February 5, 2010

Astoria’s Thracian Gynekokratia

Joyous celebrants dancing the night away
By Giovanni di Napoli

Last Sunday I had the great honor to partake in the ancient Thracian celebration of Gynekokratia, or Women’s Day. Around 150 Participants from around the Tri-State area descended on The Federation of Hellenic Societies of Greater New York's Stathakion Center in Astoria, Queens, for the occasion.
Traditionally, on January 8th the married women of Thrace visited the local midwives and made them offerings of soap and vegetables in gratitude for their invaluable services. Out of deep respect and appreciation, the women ritually washed the midwives’ hands. In some villages the women would visit newborns and anoint them with oil and honey. 

Also on this day, the traditional roles between men and women were reversed. Women would take care of the town’s affairs and gather in the cafés while the men folk tended the children and did the housework. Any man unlucky enough to be caught outside during the holiday by the celebrants would be ridiculed or beaten with brooms.
Today, this wondrous tradition is a celebration of motherhood and the strength and nobility of Women. The Thracian women still congregate and respectfully wash the hands of their community’s senior members and the men cook and cater to their wives and mothers. 
At 7:00 PM the hall’s doors were opened and we men were finally allowed to join the celebration. It was more than a little amusing to watch the men stall and hesitate entering the hall. These days, instead of beatings, the first ten adult males to arrive are forced to wear an apron symbolizing the role reversals. As much as they wanted to join the party no man wished to don an apron. After some delay the impatient women stormed the hallway and forced their husbands to wear the garments. Everyone had a good laugh at their expense. 
(Left) Mrs. Eleni Arvanitidis enjoying the fruits of her labor. (Right) Secretary, Stacy Seretoudis, and former President of the Pan-Thracians, Ioannis Fidanakis, pose for a picture.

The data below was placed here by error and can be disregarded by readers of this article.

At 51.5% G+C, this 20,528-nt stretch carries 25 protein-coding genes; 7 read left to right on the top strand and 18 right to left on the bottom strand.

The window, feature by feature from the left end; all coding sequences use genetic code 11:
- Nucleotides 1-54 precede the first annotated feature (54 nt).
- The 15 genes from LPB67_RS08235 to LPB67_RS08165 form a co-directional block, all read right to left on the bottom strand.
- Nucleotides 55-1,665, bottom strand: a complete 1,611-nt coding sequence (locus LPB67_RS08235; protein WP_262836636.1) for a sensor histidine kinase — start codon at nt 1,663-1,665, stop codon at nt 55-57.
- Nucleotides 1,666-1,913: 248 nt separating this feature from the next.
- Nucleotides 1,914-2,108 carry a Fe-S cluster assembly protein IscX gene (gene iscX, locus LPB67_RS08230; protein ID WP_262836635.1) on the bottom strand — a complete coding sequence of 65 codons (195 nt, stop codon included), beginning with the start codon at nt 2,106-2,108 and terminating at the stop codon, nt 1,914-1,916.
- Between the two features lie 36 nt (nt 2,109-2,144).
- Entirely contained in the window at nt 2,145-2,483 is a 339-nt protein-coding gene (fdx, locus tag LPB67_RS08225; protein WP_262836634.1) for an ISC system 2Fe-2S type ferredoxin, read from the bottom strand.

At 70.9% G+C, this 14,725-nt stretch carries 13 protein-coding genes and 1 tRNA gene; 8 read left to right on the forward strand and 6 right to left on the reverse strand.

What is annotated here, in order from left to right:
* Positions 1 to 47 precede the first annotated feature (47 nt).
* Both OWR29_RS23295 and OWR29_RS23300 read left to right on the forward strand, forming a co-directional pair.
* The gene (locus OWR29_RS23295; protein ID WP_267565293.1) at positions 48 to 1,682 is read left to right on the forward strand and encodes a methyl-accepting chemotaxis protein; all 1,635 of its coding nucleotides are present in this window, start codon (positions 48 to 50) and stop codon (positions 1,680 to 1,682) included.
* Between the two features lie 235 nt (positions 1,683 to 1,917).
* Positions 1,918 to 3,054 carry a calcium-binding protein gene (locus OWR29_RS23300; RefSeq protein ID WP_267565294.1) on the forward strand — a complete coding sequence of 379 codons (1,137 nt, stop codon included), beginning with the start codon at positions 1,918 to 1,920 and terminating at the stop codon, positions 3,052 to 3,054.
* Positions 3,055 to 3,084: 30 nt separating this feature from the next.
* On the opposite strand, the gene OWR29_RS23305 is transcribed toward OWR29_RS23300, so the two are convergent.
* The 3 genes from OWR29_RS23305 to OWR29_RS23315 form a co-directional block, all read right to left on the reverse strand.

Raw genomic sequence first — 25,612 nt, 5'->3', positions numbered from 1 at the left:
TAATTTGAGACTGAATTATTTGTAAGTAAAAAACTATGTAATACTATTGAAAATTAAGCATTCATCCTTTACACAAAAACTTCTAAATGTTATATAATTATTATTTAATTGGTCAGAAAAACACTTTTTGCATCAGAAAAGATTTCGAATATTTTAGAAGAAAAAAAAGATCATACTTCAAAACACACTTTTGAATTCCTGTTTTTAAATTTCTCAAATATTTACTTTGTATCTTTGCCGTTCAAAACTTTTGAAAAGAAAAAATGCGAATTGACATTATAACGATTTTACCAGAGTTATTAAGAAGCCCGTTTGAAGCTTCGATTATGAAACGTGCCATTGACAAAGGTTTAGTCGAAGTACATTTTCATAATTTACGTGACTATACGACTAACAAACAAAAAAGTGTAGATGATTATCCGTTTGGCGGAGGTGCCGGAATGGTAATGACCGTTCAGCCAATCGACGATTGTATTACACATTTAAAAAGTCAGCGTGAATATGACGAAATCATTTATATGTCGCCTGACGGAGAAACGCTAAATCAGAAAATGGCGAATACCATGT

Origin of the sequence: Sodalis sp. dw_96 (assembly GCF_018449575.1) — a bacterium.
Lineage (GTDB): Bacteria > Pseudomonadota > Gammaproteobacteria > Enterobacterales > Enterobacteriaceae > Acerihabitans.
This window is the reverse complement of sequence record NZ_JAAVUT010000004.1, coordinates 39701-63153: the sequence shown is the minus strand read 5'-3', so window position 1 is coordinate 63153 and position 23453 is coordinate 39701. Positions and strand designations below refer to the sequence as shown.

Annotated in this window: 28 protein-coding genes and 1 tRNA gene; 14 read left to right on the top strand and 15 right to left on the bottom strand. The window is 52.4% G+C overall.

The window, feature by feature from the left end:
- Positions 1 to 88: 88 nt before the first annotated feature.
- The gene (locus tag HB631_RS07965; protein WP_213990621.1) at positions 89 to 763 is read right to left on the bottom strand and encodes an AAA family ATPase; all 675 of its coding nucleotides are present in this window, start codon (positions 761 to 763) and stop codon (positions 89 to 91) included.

Obviously the women were in good spirits and ready to party. After all, they had a two-hour head start on the ouzo and wine. They danced all night long, only occasionally stopping to eat, drink and mingle with their family and friends.  
I couldn’t help but notice the similarity between the Hellenic and Southern Italian folk dances, clearly showing our common heritage and shared origins. The dancers twirled and pirouetted in time with the music, traditional folk songs about love and their ancestral homeland. (In hindsight I regret not taking the ladies up on their offer and joining them on the dance floor; it looked like a lot of fun.)
In modern times, Gynekokratia has been integrated with the traditional New Year’s Day celebration and Saint Basil's Feast Day, when gifts are traditionally given. For someone like myself who was raised Roman Catholic and grew up celebrating Christmas on December 25th it was interesting to see Santa give children presents in January.  However, I never get tired of seeing the joy in a young child’s face when they receive their present.
I especially enjoyed the ceremonial cutting of the Vasilopita, a traditional bread not unlike our own brioche. The giant loaves were ritually cut in honor of the Thracian people and homeland. The breads are sometimes dedicated to Christ, a king, St. Basil, the memory of a prominent member of the community, etc.  Slices are distributed to guest according to age.
Cutting and serving the Vasilopita
A gold coin, called a lira, is baked into the Vasilopita. Anyone fortunate enough to receive the slice with the hidden prize is said to win good luck for the entire year. Evidence supporting this belief was seen when this year's winner of the coin also won the top prize during the raffles. Interestingly, the coin depicts King George V of Great Britain, recalling his reign in 1919.
The gold "Lira" and it's lucky winner
Celebrations such as this clearly show the positive characteristics of our ancestors, and through them help us understand ourselves. We are a culmination of our history. I would like to commend the Pan-Thracians for keeping this rich cultural tradition alive, and I was thankful to be a part of it.